Living room: Samsung UN55KU7000 4K UHD HDR 55 inch TV, Marantz CD6004, Pro-Ject Debut Carbon, Parasound zPhono, Mac Mini, Oppo BDP-93, XBox One S 2Tb, Kenwood DPX792BH car deck for radio purposes, Marantz SR5010 AVR, Parasound HCA-1200II, Front SDA 2 modded with Larrys Rings and RD0-194-1 tweeters, Rear Onkyo SKF-4800 Towers, Center CSiA6, BOOM Tannoy TS2.12 Sub, Audioquest Evergreen interconnects just about everywhere except from AVR to amp, MIT Terminator 4, MIT AVT3 speaker cables with extra terminals covered up Monitor 5 Jr+ in the wings for a center channel.
  • msgmsg Posts: 3,394
    mmm, not sure on wattage, but 350-850℉ in the specs
    also have a solder gun? but I don't think I'm allowed to use that for electronics, hehe
  • msgmsg Posts: 3,394
    so I had a look at a pair of these earbuds. I had a second (newer) pair that developed a slightly different issue, still one channel out. this was one of the poorer quality subsequent releases I mentioned, though I'm sure it sounds like they're all poor quality.

    Basically, these earbuds offer L & R channels for audio, then there are two separate inline pods.
    • wire comes from the jack and goes into a volume control
    • splits to two wires, L & R, with mic pod in L channel wire.

    reading out some wires, I noticed that the wires themselves do not seem to be conductive. inspecting further...
    • beneath the main outer sheath, there are five wires. each of these wires seems to be encased in a clear outer insulation with a colored twist beneath - R, G, BL, Copper, Copper, slightly different color
    • I can scrape back this clear insulation, but even beneath, this wire does not appear to be conductive, even unto itself. it's the strangest thing I've come across.
    • if I twist it in an "opposite" direction to that wound, the outer "wire" exposes an inner core that appears to be white or clear.
    is that that clothcore stuff mentioned?

    the only places I'm able to test for continuity are at soldered points of termination.

    I did happen to find a broken solder joint in the mic circuit on this pair I broke down for inspection. it seems to have some odd intermittent clicking sound going on, so I didn't really care if I trashed them in the process. the other pair only needs the jack replaced.

    should probably just find a new brand, but this is a good little learning opportunity.
  • msgmsg Posts: 3,394
    okay, so I finally tried to make this repair.
    the jack takes solder nicely, but I can't get the wires to take solder at all.

    I'm guessing this may be that cloth-core stuff?

    I'm wondering if the technique for this stuff is not to tin the wire, but to tin the termination, then melt this solder lug, and try to get the wire into the lug?
  • msgmsg Posts: 3,394
    msg wrote: »
    okay, so I finally tried to make this repair.
    the jack takes solder nicely, but I can't get the wires to take solder at all.

    I'm guessing this may be that cloth-core stuff?
    I just came across something on the web talking about earphones repairs, and how these wires can be acrylic coated or something like that. The author detailed use of a butane torch to clean the wire.

    I wasn't even able to read the wires to the jack to see which wires were which, but after using the torch trick to strip the wire coating, I was able to read the wires.

    now that I know what goes where, I'll try to proceed with the fix attempt next to see if I can get these things fixed. it's more for the challenge/lesson of it now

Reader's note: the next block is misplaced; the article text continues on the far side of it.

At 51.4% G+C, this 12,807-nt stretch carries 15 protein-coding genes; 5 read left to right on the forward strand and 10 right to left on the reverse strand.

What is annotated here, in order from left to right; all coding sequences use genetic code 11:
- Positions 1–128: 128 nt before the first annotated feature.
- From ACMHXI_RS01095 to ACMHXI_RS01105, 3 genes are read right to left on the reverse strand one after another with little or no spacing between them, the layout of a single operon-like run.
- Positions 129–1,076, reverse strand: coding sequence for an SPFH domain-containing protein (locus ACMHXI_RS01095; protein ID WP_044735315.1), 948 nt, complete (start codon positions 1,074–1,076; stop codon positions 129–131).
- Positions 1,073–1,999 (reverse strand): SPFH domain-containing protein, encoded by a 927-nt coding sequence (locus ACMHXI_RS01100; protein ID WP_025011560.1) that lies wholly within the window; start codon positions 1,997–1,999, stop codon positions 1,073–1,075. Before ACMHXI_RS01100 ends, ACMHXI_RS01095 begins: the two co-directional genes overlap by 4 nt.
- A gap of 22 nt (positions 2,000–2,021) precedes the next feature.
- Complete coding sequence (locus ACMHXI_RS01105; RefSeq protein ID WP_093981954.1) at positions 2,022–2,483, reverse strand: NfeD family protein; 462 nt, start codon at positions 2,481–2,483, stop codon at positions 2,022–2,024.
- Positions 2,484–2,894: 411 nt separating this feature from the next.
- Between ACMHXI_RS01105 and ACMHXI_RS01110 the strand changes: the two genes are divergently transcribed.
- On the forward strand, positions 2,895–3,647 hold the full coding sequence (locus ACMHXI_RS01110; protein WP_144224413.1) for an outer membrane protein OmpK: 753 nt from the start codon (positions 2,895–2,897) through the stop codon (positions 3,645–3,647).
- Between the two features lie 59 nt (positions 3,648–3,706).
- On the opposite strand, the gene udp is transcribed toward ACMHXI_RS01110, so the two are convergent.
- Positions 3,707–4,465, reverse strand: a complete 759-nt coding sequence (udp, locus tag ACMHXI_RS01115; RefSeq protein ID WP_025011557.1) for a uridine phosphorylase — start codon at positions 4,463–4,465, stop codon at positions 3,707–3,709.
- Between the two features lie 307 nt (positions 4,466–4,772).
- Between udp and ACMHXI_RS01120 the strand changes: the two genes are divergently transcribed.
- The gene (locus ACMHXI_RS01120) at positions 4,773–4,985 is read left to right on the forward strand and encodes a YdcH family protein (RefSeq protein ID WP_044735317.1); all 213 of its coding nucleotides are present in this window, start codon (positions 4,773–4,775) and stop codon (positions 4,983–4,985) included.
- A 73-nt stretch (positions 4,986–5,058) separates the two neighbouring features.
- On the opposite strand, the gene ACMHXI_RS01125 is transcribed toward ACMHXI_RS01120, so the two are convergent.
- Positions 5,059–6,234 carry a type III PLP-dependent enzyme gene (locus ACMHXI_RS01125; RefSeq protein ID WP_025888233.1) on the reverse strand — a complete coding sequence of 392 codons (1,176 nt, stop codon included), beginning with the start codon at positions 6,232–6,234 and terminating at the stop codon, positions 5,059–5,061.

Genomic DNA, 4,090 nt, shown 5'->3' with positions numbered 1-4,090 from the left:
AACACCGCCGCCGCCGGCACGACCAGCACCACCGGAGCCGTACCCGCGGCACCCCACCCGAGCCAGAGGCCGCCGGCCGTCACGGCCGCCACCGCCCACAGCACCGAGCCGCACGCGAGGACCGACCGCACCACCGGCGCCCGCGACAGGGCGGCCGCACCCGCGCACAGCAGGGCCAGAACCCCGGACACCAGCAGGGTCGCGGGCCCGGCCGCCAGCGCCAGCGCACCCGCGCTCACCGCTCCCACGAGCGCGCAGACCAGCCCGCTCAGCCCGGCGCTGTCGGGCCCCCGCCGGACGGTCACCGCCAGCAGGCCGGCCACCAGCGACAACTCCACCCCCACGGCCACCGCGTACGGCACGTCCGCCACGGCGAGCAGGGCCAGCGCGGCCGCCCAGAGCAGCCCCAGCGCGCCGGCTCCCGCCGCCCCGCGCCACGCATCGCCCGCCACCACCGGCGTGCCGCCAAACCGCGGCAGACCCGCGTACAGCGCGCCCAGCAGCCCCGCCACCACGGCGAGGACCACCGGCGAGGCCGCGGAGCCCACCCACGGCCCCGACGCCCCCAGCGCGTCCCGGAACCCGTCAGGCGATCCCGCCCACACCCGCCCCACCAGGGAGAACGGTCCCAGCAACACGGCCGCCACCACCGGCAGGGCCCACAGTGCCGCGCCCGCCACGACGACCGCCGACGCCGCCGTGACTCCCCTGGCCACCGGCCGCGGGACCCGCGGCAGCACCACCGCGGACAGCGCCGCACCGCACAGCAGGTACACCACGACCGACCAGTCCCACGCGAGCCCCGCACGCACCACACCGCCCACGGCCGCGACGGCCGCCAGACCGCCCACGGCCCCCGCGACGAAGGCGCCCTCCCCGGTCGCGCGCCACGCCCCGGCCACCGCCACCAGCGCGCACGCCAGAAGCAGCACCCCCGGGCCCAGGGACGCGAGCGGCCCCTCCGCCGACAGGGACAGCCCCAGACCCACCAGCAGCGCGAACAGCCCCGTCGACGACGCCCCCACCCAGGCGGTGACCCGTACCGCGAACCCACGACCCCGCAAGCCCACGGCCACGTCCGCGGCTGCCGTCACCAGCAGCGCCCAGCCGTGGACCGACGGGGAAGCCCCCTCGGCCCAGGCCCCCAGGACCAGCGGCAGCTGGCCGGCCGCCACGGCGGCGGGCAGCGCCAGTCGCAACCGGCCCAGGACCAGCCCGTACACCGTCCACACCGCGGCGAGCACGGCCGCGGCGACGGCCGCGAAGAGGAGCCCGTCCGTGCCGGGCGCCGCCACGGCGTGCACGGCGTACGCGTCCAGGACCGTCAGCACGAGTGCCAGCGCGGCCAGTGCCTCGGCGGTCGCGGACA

• skrolskrol Posts: 2,595
    As stated above, they usually have a nylon thread for strength and the acrylic (varnish) coating. Try to trim the thread back so that you only have the wires. As for the coating, I have many times, successfully used a lighter to burn it off then end, then use a extra fine sand paper to carefully remove the charred remains. Dip the end in solder flux and heat with soldering iron to clean the conductors. Tin the ends and solder to the connector. A small vise or clamp to hold the connector is very helpful as is a lighted magnifying lens.
    Stan

    Main 2ch:
    Polk LSi15 (DB840 upgrade), Parasound: P/LD-1100, HCA-1000A; Denon: DVD-2910, DRM-800A; Monster HTS3600-MKII, Grado SR-225i

    HT:
    Denon AVR-888, Polk: RTA11TL (RDO198-1, XO and Damping Upgrades), S4, CS250, PSW10, Marantz UD5005, Panasonic TC-P42S60

    Other stuff:
    Denon: DRA-835R, DCD-660, DRM-700A, DRR-780; Polk: S8, Monitor 5A, TSi100; Pioneer: CT-6R, PL-530; Onkyo CP-1046F; Ortofon OM5E, Marantz: PM5004, CD5004, Polk: RM7, Parasound C/PT-600, HCA-800ii
  • msgmsg Posts: 3,394
    crap, I didn't post back on this after I wrote last. thought I did.

    I went ahead with the fix. I found another trick about using an aspirin to remove the coating from the wires? something about the heat creating acid from the aspirin or something.

    it worked out okay, but it was still kind of tough for me to get the wires connected because everything was so small with tight clearances. I only had the magnifier from the third hand, which was all distorted, really, but I had a headlamp on, so it got me by, but a lighted magnifier would have been great!

    and your technique for cleaning the wires would have been handy too. I wasn't really thinking and just did the aspirin trick and got them tinned, but didn't do any further cleaning. probably should have, though. this was more for a learning experience. in the end, it was just a hack job, and it's almost just a bonus that they actually worked, hehe. I'll know more for the next time, now. this was a good exercise.

    thanks for all the info and tips!
  • skrolskrol Posts: 2,595
    Asprin... I'll have to check that out.
    Stan

    Main 2ch:
    Polk LSi15 (DB840 upgrade), Parasound: P/LD-1100, HCA-1000A; Denon: DVD-2910, DRM-800A; Monster HTS3600-MKII, Grado SR-225i

    HT: